• Chris Gowen

The Anti-Inertia Mindset

Updated: May 1, 2020

Most of us aren’t immune from falling into in a sad, depressed state of mind from time to time. With everything going on in the world right now it’s even easier to have a gray outlook on life.

It’s human nature to foster worry, fear, and self-doubt. I have never been immune to getting my share of the "blues” during my life. I can also be my own worst critic, and that’s not always a good thing for your mental well being. I can knock myself down far better than anyone else ever could. No one is immune to life’s ebb and flow and no one is happy all of the time, but there are ways we can stack the odds. The key is to find balance and control of your thought life. To quote Atkinson, “Your thoughts are either faithful servants or tyrannical masters – just as you allow them to be. You have the say about it – make your choice."

One of the best ways to improve your mood and gain control of your thought life is through using the chemical process that occurs in the brain during exercise to your advantage.

I implement what I call the “Anti-Inertia,” mind set. This is simply the principle of movement. Movement of your thoughts towards your desired goals and building self confidence, - physical movement for health of the body and mind. You only have to look to nature to see that nothing stagnant grows or prospers. Movement is the key to life.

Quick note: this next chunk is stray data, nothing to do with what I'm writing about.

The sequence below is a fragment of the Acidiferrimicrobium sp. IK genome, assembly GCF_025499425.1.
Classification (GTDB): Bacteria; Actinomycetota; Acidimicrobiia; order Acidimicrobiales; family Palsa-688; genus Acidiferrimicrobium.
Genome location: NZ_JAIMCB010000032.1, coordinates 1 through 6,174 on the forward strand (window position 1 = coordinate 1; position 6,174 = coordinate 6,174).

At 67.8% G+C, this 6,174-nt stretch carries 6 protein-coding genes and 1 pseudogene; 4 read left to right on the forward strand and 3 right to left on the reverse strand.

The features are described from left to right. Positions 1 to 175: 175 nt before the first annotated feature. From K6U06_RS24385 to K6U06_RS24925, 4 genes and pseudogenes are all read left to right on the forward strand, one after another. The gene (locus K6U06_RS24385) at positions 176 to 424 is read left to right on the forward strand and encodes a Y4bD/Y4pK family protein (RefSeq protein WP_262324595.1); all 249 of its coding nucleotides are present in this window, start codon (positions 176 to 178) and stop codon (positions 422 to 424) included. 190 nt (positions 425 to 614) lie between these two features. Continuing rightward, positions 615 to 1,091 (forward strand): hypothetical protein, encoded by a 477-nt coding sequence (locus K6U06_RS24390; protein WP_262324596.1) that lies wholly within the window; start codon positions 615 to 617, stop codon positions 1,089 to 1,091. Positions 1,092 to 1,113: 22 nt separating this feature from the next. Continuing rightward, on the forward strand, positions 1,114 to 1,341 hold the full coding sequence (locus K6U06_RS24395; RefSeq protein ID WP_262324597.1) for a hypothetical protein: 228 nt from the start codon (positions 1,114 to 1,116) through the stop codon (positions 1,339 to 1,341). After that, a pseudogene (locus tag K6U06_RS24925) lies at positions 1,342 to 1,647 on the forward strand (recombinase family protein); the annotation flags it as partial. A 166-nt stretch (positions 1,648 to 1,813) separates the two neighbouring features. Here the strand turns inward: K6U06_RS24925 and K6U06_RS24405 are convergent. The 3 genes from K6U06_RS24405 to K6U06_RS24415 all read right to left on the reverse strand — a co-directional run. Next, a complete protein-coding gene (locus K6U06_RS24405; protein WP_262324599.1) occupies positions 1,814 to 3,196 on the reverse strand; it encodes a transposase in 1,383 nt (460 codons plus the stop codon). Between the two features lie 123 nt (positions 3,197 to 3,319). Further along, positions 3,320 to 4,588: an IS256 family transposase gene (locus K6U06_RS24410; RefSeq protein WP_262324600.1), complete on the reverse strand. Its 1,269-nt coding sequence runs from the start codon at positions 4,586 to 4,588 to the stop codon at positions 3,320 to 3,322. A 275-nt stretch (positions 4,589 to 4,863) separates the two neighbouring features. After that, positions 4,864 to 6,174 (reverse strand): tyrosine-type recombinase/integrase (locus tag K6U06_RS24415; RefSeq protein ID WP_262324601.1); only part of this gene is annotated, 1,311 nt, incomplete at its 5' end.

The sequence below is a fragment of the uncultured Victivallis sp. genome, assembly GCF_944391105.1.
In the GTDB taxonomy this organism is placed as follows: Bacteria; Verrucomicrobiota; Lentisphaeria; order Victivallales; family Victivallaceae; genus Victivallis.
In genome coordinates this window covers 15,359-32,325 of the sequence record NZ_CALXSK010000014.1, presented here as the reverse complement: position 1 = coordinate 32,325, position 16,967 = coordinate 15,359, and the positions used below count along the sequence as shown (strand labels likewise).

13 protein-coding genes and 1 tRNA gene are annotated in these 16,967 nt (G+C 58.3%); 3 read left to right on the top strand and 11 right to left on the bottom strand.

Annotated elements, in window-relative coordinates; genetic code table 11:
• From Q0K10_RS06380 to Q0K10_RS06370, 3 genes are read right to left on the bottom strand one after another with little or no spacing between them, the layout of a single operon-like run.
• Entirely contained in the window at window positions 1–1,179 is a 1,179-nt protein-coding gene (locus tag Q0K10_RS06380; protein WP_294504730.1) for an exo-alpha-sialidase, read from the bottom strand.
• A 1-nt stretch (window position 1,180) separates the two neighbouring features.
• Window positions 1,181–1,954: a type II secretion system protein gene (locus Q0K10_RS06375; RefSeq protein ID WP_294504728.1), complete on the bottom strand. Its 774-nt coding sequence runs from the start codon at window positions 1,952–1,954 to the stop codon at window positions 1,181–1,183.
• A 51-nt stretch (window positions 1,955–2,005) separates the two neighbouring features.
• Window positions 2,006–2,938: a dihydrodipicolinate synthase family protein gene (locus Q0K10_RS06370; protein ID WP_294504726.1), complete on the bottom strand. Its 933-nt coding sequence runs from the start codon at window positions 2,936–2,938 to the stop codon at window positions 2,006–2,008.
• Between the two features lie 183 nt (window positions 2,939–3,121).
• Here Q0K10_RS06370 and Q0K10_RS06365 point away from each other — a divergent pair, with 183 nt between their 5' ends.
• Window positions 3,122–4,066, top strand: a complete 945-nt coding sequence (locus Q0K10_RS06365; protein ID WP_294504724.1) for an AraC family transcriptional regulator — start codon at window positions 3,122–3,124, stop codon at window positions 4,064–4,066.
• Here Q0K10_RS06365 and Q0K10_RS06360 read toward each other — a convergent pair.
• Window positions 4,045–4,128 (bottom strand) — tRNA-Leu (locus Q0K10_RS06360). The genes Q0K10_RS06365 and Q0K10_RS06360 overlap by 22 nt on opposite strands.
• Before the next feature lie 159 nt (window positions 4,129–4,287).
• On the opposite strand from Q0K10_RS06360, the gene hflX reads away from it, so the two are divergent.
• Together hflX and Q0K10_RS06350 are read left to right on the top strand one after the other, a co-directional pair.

I strive to be as athletic, strong, and fast, as I possibly can be. That's one of the main core values of my life. I do it is to better myself, and I do it because of what it gives me mentally. It gives me definite goals that I will never obtain, because I’m always striving to get a little better. It provides me with structure and discipline that translates into all parts of my life and instills consistency as rule one. It fights aging, improves my outlook on all aspects of life, improves my self-confidence, and helps me stay on track mentally. I figured out a long time ago that when I wasn’t training, I would get severely depressed and down on myself. When I was training, I felt more regimented and I have a brighter outlook on life. It also helped me develop the, “I can and I will” attitude which gives me the Fortitude to overcome and keep moving forward no matter the setback. There is definite mental therapy gained by pushing your body to it's limits.

Now, I’m not saying that you have to go to extremes, but you have to give attention to your physical well being for your mental health. When I was in the LAPD Academy years ago, I had an instructor that said something that stuck with me. He said “You have to do something for your body every day.” It's as simple as that. It doesn’t have to be a marathon or High Intensity Training Intervals, it can be stretching, or walking around the neighborhood, the key is to get moving.